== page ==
According to some reports shared on social networks by users who have already installed iOS 14, the camera’s indicator stays on when the Instagram app is open. Even if the user is not using the camera, as when scrolling through the photo feed, the green dot shows that the app is accessing the camera in the background.

The expected behavior, of course, is for the app to access the camera only when necessary — such as when you open the Instagram Stories composer. However, Instagram told The Verge that this behavior is just a bug.

“We only access your camera when you tell us to — for example, when you swipe from Feed to Camera. We found and are fixing a bug in iOS 14 Beta that mistakenly indicates that some people are using the camera when they aren’t,” the spokesperson said. “We do not access your camera in those instances, and no content is recorded.”

According to the company, the system sometimes understands that the user has swiped the finger to open the in-app camera, which is not always the case. Instagram promises to fix this problem in a future update of its iOS app.

Casually browsing Instagram when suddenly the new iOS 14 camera/microphone indicator comes on. Then control panel ratted out the app behind it. This is going to change things. #iOS14

— KevDoy (@KevDoy) July 17, 2020

The privacy features of iOS 14 aren’t even available to the general public yet, but they have already caused trouble for some developers. More recently, LinkedIn was sued by being caught reading the content of the users’ clipboard without authorization — the company also says that was a bug.

iOS 14 is currently available as a beta release and it’s expected to be available to everyone this fall.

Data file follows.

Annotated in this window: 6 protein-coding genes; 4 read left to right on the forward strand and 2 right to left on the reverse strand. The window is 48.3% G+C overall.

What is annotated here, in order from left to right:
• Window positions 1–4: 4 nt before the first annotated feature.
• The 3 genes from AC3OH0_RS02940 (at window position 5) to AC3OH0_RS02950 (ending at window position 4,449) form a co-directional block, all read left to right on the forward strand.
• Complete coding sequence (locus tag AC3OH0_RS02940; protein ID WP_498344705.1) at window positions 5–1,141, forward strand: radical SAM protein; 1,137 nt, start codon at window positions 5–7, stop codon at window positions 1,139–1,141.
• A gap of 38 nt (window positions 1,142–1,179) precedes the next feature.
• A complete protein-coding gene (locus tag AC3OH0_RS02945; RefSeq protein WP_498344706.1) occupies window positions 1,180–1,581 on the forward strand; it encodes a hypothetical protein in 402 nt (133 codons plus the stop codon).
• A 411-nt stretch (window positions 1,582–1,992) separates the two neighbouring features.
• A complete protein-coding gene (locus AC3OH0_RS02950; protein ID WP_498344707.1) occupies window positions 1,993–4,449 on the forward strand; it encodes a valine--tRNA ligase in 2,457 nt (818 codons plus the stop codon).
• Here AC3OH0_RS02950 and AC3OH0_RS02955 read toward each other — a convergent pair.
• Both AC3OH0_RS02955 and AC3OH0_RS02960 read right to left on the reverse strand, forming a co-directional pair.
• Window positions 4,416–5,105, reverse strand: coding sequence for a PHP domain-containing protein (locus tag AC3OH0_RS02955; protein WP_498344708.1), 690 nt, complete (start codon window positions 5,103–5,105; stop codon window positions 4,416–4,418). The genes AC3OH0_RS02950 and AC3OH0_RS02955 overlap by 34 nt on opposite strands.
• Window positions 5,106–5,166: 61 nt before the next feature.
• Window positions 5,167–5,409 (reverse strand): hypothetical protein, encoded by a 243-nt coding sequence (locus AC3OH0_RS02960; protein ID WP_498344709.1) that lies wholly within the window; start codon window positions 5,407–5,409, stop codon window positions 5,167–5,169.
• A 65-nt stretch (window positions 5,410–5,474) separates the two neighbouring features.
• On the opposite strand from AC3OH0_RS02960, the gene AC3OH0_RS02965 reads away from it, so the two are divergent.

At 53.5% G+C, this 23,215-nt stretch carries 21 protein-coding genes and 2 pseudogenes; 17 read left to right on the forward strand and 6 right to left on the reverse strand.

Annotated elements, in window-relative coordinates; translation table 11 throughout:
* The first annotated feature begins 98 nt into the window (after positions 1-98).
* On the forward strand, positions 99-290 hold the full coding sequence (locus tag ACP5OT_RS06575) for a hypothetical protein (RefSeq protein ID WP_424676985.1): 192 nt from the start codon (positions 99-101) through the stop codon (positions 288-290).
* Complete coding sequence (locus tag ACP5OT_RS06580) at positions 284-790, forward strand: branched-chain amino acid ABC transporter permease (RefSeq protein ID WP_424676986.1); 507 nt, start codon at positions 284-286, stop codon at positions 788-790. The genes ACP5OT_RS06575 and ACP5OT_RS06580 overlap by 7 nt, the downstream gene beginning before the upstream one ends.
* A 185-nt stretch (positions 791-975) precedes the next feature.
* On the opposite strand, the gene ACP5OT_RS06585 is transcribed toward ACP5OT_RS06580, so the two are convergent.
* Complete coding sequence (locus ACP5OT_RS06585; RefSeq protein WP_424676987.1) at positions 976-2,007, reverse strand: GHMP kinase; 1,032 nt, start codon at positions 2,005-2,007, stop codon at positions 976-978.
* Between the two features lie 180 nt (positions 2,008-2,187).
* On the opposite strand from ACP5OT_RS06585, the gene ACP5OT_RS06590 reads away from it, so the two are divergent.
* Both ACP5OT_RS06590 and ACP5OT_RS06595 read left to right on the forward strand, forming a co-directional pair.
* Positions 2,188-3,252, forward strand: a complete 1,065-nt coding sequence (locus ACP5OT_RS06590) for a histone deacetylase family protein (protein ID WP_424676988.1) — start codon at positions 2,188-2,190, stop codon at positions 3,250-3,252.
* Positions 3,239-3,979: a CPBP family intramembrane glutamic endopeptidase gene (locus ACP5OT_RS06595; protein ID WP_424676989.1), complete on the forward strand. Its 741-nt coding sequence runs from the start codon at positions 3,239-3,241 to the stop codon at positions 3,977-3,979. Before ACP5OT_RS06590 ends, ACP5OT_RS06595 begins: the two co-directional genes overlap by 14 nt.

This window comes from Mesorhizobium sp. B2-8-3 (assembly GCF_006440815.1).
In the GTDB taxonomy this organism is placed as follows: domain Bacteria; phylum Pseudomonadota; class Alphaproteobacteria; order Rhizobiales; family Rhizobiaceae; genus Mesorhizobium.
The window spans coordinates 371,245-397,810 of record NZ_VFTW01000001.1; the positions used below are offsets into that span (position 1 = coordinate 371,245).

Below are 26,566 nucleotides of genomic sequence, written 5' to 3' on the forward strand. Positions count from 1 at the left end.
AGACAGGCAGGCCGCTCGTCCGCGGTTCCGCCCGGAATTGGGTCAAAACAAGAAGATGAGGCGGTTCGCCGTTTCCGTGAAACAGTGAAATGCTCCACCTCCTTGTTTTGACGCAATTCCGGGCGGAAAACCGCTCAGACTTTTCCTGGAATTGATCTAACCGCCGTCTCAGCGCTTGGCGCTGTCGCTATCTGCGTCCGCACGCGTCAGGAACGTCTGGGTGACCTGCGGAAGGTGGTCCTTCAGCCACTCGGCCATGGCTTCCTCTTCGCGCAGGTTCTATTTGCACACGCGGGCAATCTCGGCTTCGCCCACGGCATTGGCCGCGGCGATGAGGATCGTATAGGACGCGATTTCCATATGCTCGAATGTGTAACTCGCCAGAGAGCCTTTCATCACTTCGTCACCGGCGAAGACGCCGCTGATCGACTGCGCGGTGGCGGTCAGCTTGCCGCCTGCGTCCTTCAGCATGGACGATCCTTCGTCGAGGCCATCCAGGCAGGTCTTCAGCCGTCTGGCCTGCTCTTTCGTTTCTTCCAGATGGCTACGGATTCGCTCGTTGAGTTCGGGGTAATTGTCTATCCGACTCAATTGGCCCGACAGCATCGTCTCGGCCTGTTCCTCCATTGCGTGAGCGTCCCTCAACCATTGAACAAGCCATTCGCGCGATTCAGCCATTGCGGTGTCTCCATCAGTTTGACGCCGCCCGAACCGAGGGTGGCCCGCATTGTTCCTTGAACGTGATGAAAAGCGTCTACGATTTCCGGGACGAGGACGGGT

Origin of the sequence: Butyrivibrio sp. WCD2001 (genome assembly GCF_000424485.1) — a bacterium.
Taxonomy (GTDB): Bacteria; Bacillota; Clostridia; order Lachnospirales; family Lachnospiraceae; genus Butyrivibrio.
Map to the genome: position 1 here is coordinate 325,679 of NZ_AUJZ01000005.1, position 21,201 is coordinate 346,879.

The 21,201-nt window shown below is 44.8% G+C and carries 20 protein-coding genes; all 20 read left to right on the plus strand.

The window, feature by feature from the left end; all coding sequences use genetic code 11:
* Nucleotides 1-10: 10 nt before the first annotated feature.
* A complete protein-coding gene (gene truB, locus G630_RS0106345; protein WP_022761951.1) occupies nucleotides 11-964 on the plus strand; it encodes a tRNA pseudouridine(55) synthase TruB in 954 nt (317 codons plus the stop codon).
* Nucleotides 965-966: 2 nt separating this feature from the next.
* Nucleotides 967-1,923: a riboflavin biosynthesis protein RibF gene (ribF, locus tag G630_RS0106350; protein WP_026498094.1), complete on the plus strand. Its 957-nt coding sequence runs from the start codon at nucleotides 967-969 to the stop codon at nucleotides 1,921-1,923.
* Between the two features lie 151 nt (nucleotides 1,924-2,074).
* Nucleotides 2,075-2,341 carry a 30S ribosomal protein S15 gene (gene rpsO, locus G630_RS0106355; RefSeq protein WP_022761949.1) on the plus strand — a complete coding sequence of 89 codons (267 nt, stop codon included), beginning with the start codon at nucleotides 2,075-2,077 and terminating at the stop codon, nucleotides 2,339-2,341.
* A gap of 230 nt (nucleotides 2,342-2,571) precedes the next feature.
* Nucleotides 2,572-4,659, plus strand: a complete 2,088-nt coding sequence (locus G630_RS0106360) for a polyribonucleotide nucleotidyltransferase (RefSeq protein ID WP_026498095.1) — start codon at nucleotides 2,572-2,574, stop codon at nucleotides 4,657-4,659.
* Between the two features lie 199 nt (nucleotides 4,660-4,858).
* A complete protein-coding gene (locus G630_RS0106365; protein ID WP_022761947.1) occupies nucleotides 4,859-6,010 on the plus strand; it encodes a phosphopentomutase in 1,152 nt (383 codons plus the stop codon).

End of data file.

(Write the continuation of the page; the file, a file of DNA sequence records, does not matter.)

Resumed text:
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Instagram unlikely

The unlikely Instagram middle man behind Jamal Adams’ Jets blowup – New York Post

June 19, 2020 | 7:01am

Jonathan Abrahams wants to set the record straight for all those critics ready to take away his right to be a Jets fan.

He thinks the Jets should re-sign Jamal Adams. He thinks Adams deserves to be the highest-paid safety in the NFL. He once posed for photos with his mother, nephew and Adams as they made nice small talk at a charity event.

And now Abrahams is miscast as the Jets fan who prompted the team’s biggest star to ask for a trade after his comment on Instagram prompted Adams’ latest of many rants voicing his frustration with his contract, followed hours later by an official trade request.

“Who would have even expected a reply?” Abrahams told The Post. “I saw that little red dot replying to me and I clicked it and all of a sudden I was like, ‘Is this actually from Jamal Adams? This is him responding to me?’ I was in shock.”

Abrahams is the unlikely middle man — a 47-year-old New Yorker who has been a fan since his mother brought him to a practice to meet Richard Todd and other 1970s Jets — in a feud that started in October when an insulted Adams was mentioned in trade talks.

Jamal Adams
Jamal AdamsGetty Images

Adams has been on a public crusade for an extension and raise all offseason, and seemed destined to hold out and request a trade sooner or later.

“I’ve been a Jets fan my entire life and I’ve never had this much control of the organization,” Abrahams quipped. “It’s crazy.”

He’s joking.

It started with this message from Abrahams: “Love your play Jamal and you are a great dude. And yes you definitely deserved to get paid either this year or next. But Pat Mahomes is all I gotta [say]. Super Bowl MVP and same year as u. The fans and team love you. Just don’t be that guy. Best of luck this season. Go Jets!”

The words lit a powder keg. Insulted at being “that guy,” Adams ended his reply with, “Maybe it’s time to move on.”

“I’m not just a ‘me’ kind of guy,” Abrahams said. “That’s just my thing. There’s always a way to handle things in-house. I mentioned Mahomes meaning you are talking about the NFL MVP and Super Bowl MVP and I don’t hear him complaining about the Kansas City Chiefs or making it public in the media that he hasn’t received a contract yet.”